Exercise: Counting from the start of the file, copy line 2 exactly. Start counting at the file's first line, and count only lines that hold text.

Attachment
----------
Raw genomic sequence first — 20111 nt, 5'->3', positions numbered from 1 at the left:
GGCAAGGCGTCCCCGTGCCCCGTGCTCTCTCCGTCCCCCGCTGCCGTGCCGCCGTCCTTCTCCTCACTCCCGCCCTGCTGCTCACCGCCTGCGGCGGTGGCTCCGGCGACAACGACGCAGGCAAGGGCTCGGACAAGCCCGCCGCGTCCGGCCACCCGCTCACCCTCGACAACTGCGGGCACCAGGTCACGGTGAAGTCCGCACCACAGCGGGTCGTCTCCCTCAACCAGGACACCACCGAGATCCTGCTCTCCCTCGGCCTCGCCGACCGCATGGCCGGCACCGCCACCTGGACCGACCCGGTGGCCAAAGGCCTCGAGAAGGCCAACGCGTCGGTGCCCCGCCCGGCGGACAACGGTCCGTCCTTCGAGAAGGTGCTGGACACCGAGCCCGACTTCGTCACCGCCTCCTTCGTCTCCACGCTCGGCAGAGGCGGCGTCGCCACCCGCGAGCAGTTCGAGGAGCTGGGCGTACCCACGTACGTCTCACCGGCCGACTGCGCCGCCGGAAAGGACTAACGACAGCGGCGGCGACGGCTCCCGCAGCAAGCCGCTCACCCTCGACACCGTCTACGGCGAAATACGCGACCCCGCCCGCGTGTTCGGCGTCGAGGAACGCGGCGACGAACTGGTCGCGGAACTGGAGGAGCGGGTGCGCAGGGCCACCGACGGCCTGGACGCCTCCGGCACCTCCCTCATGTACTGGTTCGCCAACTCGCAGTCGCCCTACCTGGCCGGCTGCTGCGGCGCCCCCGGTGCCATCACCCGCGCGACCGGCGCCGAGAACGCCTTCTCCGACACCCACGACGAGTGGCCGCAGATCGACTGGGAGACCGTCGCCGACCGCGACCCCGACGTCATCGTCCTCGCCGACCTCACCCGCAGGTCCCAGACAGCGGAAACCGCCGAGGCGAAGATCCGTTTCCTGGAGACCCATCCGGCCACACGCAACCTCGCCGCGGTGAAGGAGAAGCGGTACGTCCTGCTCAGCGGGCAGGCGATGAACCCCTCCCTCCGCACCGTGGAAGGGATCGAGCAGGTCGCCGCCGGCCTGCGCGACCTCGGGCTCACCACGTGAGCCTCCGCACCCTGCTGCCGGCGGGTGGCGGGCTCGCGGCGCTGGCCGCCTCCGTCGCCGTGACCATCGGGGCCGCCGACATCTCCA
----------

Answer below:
GGCAAGGCGTCCCCGTGCCCCGTGCTCTCTCCGTCCCCCGCTGCCGTGCCGCCGTCCTTCTCCTCACTCCCGCCCTGCTGCTCACCGCCTGCGGCGGTGGCTCCGGCGACAACGACGCAGGCAAGGGCTCGGACAAGCCCGCCGCGTCCGGCCACCCGCTCACCCTCGACAACTGCGGGCACCAGGTCACGGTGAAGTCCGCACCACAGCGGGTCGTCTCCCTCAACCAGGACACCACCGAGATCCTGCTCTCCCTCGGCCTCGCCGACCGCATGGCCGGCACCGCCACCTGGACCGACCCGGTGGCCAAAGGCCTCGAGAAGGCCAACGCGTCGGTGCCCCGCCCGGCGGACAACGGTCCGTCCTTCGAGAAGGTGCTGGACACCGAGCCCGACTTCGTCACCGCCTCCTTCGTCTCCACGCTCGGCAGAGGCGGCGTCGCCACCCGCGAGCAGTTCGAGGAGCTGGGCGTACCCACGTACGTCTCACCGGCCGACTGCGCCGCCGGAAAGGACTAACGACAGCGGCGGCGACGGCTCCCGCAGCAAGCCGCTCACCCTCGACACCGTCTACGGCGAAATACGCGACCCCGCCCGCGTGTTCGGCGTCGAGGAACGCGGCGACGAACTGGTCGCGGAACTGGAGGAGCGGGTGCGCAGGGCCACCGACGGCCTGGACGCCTCCGGCACCTCCCTCATGTACTGGTTCGCCAACTCGCAGTCGCCCTACCTGGCCGGCTGCTGCGGCGCCCCCGGTGCCATCACCCGCGCGACCGGCGCCGAGAACGCCTTCTCCGACACCCACGACGAGTGGCCGCAGATCGACTGGGAGACCGTCGCCGACCGCGACCCCGACGTCATCGTCCTCGCCGACCTCACCCGCAGGTCCCAGACAGCGGAAACCGCCGAGGCGAAGATCCGTTTCCTGGAGACCCATCCGGCCACACGCAACCTCGCCGCGGTGAAGGAGAAGCGGTACGTCCTGCTCAGCGGGCAGGCGATGAACCCCTCCCTCCGCACCGTGGAAGGGATCGAGCAGGTCGCCGCCGGCCTGCGCGACCTCGGGCTCACCACGTGAGCCTCCGCACCCTGCTGCCGGCGGGTGGCGGGCTCGCGGCGCTGGCCGCCTCCGTCGCCGTGACCATCGGGGCCGCCGACATCTCCA